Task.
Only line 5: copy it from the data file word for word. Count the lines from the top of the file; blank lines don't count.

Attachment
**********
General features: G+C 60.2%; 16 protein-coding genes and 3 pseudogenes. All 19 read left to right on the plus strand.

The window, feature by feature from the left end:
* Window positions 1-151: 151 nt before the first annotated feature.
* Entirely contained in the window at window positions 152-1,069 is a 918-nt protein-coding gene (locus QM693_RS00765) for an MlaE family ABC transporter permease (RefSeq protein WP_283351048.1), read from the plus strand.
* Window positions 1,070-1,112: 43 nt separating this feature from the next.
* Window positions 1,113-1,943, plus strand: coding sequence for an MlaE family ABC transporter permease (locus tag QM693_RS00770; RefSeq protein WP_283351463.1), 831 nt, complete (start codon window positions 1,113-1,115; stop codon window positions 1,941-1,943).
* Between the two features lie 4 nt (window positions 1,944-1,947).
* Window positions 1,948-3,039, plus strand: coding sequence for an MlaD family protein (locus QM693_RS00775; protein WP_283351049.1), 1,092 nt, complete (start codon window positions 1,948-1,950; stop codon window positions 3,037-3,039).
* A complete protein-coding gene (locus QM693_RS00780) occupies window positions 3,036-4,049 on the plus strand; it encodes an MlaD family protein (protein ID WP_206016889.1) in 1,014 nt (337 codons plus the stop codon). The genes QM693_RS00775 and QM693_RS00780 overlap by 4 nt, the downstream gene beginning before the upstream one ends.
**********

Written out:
* Window positions 1,070-1,112: 43 nt separating this feature from the next.